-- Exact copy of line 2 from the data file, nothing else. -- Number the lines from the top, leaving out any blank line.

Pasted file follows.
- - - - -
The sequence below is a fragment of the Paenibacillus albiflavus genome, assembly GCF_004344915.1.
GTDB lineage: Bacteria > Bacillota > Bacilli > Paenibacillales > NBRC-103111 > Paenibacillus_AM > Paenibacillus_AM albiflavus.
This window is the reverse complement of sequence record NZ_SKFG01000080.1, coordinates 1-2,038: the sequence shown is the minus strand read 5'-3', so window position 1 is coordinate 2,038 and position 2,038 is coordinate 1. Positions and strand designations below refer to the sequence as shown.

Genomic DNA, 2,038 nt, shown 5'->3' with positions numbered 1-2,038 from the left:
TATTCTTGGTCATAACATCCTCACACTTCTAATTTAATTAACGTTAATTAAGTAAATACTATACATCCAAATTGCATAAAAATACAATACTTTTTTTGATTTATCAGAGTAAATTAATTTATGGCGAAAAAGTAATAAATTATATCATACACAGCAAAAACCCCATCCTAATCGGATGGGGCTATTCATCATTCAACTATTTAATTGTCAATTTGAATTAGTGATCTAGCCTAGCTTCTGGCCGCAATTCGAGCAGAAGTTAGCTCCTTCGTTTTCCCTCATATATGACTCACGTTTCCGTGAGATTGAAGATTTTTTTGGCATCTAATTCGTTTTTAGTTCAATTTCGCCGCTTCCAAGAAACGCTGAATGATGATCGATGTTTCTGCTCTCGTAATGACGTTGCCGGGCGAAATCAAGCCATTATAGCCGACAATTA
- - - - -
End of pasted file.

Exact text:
GTDB lineage: Bacteria > Bacillota > Bacilli > Paenibacillales > NBRC-103111 > Paenibacillus_AM > Paenibacillus_AM albiflavus.